Cafe Reviews


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Like almost every restaurant in town, the Fray Marcos offers green turtle soup. Don't believe it. It's no longer legal to make soup out of the reptile. Instead, the mock turtle broth here, and everywhere else, is fashioned from beef. It's pretty good, but not nearly as compelling as the sopa de ajo con un huevo, a deep-flavored garlic broth, embellished by a floating egg, that really opens up your sinuses. A Nogales native who loves this place urged me to try the enchiladas Suizas. That was good advice. These beauties are scrumptious, corn tortillas wrapped around tender, shredded beef, topped with a heavenly blend of stretchy Mexican cheese, cottage cheese and cream. Anyone expecting the kind of tasteless, gloppy enchiladas dished out at most Valley Mexican restaurants will be happily disappointed. If $11 won't take too big a bite out of your budget, don't miss the grilled sea bass. Juicy, flaky and succulent, it's got a bit of a crust and comes topped with lots of crisp garlic browned in butter. Onion rings battered with corn meal make an offbeat, if oily, accompaniment.

Stick around for the flan before resuming your shopping adventure. Brother Marcos, I'm sure, would agree.

Restaurant El Faisal, Calle Elias #86, Nogales, 011/52/631-2-19-86 (from U.S.). Hours: Breakfast, Lunch and Dinner, Wednesday through Monday, 8 a.m. to 8 p.m. If you're looking for a little Mexican adventure and maybe the best seafood in Nogales, check out El Faisal. Owned by Mexicans of Arabic extraction, it's not the kind of place where you'll find linen napkins, waiters fluent in English or bottles of purified water. But it's been around for more than 20 years, and it won't take more than one meal to discover why. The good times start quickly, with crunchy chips, a bold picante sauce and a bowl of tongue-tingling pickled peppers. Then prepare yourself for some aquatic treats. One of the octopus's natural defenses against predators must be its toughness. Most of the time, a cocktail of pulpo seems to exhibit all the juicy charms of a Michelin tire. But El Faisal's supplier must fish in some tender waters. The octopus here is outstandingly soft, floating in a zesty tomato-lime broth. An even more inspired starter, though, is the albndigas de pescado, a superb soup featuring savory fish dumplings. Strips of chile and carrot help deepen the flavor of the broth. Many of El Faisal's customers like to make this their breakfast. It's hearty, tasty and filling, so it's easy to see why. Don't be scared off by prices that only the Sultan of Brunei could apparently afford. Even though it's been a while since Mexico lopped three zeroes off its old currency and adopted the new peso, El Faisal's menu still gives the cost in old pesos. The "18,000" price tag on the albndigas de pescado translates to about four American bucks. You definitely won't mind spending your pesos on the fish entrees. Camarnes bambu, a chef's special, brought five massive, grilled Guaymas shrimp, tightly wrapped with crisp bacon and served over rice. I had fresh Guaymas shrimp in Phoenix a few months ago, and a plate of three cost 18 dollars. El Faisal's larger platter, at 35,000 old pesos or 35 new pesos, is roughly half the price.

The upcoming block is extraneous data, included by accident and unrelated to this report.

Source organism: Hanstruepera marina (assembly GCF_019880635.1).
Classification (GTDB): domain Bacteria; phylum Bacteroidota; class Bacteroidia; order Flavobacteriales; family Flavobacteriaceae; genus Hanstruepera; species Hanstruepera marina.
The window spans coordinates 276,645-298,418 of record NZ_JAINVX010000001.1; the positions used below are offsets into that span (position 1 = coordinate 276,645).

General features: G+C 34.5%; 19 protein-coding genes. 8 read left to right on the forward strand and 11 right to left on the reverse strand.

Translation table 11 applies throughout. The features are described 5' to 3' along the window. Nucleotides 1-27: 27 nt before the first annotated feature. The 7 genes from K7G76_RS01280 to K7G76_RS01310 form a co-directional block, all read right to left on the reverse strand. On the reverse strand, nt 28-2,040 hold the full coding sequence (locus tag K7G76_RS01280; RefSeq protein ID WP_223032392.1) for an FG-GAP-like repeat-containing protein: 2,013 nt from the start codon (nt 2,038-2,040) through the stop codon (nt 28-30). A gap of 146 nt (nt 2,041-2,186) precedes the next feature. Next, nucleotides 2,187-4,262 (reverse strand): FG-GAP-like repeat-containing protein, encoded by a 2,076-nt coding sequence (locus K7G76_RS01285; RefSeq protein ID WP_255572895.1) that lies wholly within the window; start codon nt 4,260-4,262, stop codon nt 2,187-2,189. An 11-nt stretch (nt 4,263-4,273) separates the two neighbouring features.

Snapper prepared Morelia-style--stuffed with minced shrimp, onions and cilantro, in a light mushroom-tomato sauce--is also a cause for joy. A topnotch chile relleno and fresh pan tocido, a Mexican dinner roll that comes grilled and buttered, provide just the right accompaniment. Even if you're armed with the street address, tracking down Restaurant El Faisal can still be an adventure. That's because the Calle Elias entrance lacks a restaurant sign or street number. Just keep your eyes peeled for the blue door, across the street from, and a few feet north of, La Roca's parking lot. Then, knock three times and whisper, "Pescado."

El Cid, Avenida Obregon #124, Nogales, 011/52/631-2-15-00 (from U.S.). Hours: Lunch and Dinner, 10 a.m. to midnight, seven days a week.

"Is it SAFE to eat here?" asks an English-language sign at the foot of the stairs leading up to El Cid. "Yes," it boldly answers. After all, there's "imported American water and ice for your peace of mind." No doubt about it, El Cid is definitely the place to feed those reluctant gringos who need to be tied up and sedated before they'll venture south of the border.

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Howard Seftel